Indian national says ripped flag image a piece of “art” and gives his side of story to CNA

Indian National Avijit Das Patnaik who was fired from DBS five months ago for posting an online image of a Singapore flag being ripped to reveal an Indian flag, gave an interview to Channel NewsAsia recently. The article was published today to give his side of the story (‘A ripped flag image, Internet outrage and a family life destroyed: Avijit Das Patnaik’s story‘, 26 Jan).

In particular, CNA gave a headline to the story describing that his family life has been destroyed.

“I feel like I have committed the greatest crime of the century,” he told CNA. “If you Google my name, there are more hits and searches against my name than against leading terrorists and scamsters.”

CNA described that the consequences of him sharing the image on a Facebook post in August last year have been “devastating for the Singapore Permanent Resident”.

“He’s now jobless and he, along with his wife and two young children, will now likely have to leave the country that’s been their home for the last ten years,” CNA reported.

CNA also reported that he is trying to sell his HDB executive flat. Note that PRs are allowed to buy and own a HDB resale flat.

Avijit: Image was a piece of art and Singaporeans have misinterpreted his intentions

He regrets upsetting so many people but maintains that the image was a piece of art that was open to interpretation. He said that he took the image generated from a third party site and all he did was share it on Singapore Indians & Expats, a Facebook group with 12,000 members. He said the image was already circulating elsewhere on social media.

“It is an interpretation of art, and if we go like this, we are leaving no room for the interpretation of art. Anybody can get offended by anything today,” he lamented.

“On the day that I posted, I was sort of declaring that my body is Singaporean, only my heart remains Indian,” he explained.

Over the years, even his friends from India have felt that he has completely changed and “become loyal to Singapore”, he said.

“That’s the interpretation that my friends have, and that day, I was actually saying yes, my body is now Singaporean,” he added.

“I know when he posted that forwarded picture what his intentions were, and (what) his interpretations were,” his wife chimed in.

He then blamed certain “junk sites” for stoking the fury of the netizens after he shared the image online.

“It was only when certain ‘junk sites’ came out, and gave a very different twist to it (that the problem started). They said this guy has been arrested, and he has created this pic. From there, the problem started, and it was based on false reports,” he claimed.

Such reports stoked the emotions of an already angry online crowd as an arrest would have made the whole issue more serious and made him look more culpable, he explained.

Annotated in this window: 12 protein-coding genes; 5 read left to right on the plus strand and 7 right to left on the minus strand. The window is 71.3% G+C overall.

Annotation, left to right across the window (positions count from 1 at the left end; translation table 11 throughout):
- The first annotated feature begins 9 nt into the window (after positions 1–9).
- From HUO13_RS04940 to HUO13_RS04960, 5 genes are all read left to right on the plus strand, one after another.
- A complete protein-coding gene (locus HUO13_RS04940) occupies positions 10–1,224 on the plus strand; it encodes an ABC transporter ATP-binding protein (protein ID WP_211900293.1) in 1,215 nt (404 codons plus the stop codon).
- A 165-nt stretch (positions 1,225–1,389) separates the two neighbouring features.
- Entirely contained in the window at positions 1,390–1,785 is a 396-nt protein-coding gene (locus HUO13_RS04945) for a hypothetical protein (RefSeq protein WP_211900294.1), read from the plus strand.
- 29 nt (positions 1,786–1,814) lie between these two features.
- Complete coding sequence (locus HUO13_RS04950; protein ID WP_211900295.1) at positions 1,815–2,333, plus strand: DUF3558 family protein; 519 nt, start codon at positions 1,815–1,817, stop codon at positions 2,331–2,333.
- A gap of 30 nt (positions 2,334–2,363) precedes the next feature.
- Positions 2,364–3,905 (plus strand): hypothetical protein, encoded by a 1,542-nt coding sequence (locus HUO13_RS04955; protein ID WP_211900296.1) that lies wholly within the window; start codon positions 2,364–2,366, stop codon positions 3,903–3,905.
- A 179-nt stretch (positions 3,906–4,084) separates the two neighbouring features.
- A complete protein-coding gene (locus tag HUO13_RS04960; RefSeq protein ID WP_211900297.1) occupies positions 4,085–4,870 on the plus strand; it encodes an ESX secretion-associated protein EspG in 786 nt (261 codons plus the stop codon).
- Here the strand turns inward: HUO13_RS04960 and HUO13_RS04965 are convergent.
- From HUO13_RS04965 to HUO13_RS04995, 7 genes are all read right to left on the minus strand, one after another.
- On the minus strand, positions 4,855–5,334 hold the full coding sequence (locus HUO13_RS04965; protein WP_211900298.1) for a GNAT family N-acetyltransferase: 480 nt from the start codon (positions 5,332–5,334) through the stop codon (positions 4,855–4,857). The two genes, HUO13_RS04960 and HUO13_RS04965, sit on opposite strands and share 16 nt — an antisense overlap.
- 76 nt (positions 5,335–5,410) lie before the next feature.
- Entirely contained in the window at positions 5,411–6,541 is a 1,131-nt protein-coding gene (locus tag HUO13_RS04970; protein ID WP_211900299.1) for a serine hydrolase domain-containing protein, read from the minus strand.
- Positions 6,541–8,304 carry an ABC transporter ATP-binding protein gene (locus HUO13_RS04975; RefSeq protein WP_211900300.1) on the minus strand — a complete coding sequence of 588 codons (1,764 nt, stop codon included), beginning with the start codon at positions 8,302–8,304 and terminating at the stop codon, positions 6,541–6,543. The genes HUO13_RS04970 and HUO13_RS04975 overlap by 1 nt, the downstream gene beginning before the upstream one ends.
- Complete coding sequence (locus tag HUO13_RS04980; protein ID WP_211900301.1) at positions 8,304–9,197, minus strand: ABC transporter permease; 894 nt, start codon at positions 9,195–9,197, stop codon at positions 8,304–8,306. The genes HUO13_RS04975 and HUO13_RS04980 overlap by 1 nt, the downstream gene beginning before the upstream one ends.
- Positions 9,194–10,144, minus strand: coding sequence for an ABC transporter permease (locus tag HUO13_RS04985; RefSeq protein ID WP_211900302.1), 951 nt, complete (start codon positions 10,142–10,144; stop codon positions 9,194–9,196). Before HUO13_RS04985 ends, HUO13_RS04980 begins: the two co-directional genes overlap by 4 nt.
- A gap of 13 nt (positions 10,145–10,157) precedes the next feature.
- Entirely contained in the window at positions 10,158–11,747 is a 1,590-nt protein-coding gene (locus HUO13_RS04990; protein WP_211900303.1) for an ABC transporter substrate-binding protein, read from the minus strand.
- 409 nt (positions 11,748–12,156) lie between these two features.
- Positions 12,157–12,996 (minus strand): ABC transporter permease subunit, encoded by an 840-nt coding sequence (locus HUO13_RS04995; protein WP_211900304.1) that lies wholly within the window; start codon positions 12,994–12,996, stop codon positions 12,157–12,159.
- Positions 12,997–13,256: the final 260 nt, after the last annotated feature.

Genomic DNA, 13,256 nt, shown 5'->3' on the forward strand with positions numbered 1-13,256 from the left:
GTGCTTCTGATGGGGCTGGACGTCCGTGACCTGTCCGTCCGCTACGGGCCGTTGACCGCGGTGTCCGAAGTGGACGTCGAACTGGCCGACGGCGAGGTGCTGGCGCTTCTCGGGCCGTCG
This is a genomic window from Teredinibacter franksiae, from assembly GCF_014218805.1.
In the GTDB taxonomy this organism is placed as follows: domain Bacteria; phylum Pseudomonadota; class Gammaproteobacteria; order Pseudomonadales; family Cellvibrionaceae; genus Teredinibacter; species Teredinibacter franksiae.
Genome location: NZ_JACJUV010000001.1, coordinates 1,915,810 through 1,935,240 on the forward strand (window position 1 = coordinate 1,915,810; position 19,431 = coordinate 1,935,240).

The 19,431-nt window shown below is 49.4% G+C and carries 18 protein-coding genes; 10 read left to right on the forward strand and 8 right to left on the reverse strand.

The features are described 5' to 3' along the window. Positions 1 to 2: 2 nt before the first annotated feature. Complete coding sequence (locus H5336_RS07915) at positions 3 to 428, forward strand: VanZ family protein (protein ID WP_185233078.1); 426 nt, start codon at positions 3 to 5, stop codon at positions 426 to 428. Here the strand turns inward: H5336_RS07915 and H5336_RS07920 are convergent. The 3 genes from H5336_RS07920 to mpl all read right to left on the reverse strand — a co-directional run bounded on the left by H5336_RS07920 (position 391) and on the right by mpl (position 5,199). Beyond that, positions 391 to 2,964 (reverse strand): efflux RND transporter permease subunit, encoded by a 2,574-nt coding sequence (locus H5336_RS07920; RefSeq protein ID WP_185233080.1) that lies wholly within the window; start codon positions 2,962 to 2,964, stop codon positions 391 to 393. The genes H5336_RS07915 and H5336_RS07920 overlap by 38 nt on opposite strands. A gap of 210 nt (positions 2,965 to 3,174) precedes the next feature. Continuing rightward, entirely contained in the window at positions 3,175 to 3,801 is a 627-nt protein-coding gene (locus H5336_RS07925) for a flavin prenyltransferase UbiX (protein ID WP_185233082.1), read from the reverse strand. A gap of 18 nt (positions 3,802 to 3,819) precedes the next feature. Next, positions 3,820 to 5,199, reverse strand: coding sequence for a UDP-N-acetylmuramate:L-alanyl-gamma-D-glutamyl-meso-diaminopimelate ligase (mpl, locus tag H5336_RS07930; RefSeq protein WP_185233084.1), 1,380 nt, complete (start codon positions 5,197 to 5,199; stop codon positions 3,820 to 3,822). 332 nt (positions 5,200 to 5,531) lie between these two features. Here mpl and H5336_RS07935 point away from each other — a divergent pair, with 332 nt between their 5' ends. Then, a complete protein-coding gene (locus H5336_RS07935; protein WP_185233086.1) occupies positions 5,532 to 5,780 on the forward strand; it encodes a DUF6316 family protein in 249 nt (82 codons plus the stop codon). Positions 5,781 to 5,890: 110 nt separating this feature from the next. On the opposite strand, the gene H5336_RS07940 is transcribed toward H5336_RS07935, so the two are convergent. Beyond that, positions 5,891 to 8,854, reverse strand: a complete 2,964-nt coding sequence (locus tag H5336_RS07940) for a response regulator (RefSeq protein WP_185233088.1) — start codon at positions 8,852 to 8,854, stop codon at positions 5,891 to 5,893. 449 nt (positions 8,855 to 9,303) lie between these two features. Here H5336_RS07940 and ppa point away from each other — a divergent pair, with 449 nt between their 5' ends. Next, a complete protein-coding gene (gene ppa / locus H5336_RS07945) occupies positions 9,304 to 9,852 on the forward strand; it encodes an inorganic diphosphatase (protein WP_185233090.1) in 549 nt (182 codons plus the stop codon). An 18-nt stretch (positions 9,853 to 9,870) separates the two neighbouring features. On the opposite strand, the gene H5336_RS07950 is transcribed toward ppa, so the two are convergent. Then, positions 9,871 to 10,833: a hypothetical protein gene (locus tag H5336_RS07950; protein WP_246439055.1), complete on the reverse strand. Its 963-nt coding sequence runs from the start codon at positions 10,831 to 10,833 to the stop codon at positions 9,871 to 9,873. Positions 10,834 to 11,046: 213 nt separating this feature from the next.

Avijit all for Singapore

In any case, the former vice-president at DBS still said that he loves Singapore and its cultures, and that Singapore is the “best country in the world”.

“I can never imagine disrespecting any country or any religion. If you look in my house, you will see Chinese decorations. You will find many Muslim things. We visit mosques. We celebrate Chinese New Year every year, including doing ‘lo hei’ within the family. That’s how we’ve brought our kids up, that you must love every nationality, every race, every religion,” he said.

He highlighted to the CNA’s reporter about his commitment to Singapore and asked:

“Why would I adopt a son here?”

“Why would I not have a home or retirement funds anywhere else in the world?”

“Why would I try to give back by teaching financial literacy in schools and helping construction workers to write letters?”

“We so deeply love the country. We always wanted to be here. We never intended anything like that,” he said.

He and his wife only have a daughter and decided to adopt a son in 2012. This is home to their children but that may have to change in the near future, he said.

They have not decided on their next move, but returning to Mumbai, where they are from, is an option. He said they had wanted to live in Singapore “forever”.

Desperately looking for a job

At the moment, he is desperately looking for a job after DBS let him go last year. He estimated that his curriculum vitae would have reached about 2,500 potential employers.

“Every discussion ends the moment they ask ‘What is your reason for separating from your last job?’,” he told CNA.

Even looking for a job overseas has been difficult, with news of what happened reaching as far as South Africa, the United States and Dubai, he revealed. The moment a potential employer looks him up online, there are only negative things that turn up, which makes it harder to get a job in another country, he said.

“For an expat, his job is everything, his job is his lifeline.”

He has been looking for a position for someone of his experience, and told CNA he would not opt for a job that would leave his family living a “hand-to-mouth” existence. When asked if his wife could work instead, he said she had previously tried applying for jobs as a teacher but was unsuccessful as she does not have the required qualifications.

He was optimistic in getting a job at first but soon becomes depressed.

“I thought there is light, there is clearly light, but the fact is that over the next three or four months I realised that the decision (to be given a warning) doesn’t mean anything for me on the job front,” he told the reporter.

“Our lives have completely fallen apart.”

Because of police reports made against him, he was investigated and, thankfully, only given a warning by the police.

Perhaps some kind employers after reading the story he gave to CNA might want to give him a second chance. What do you think?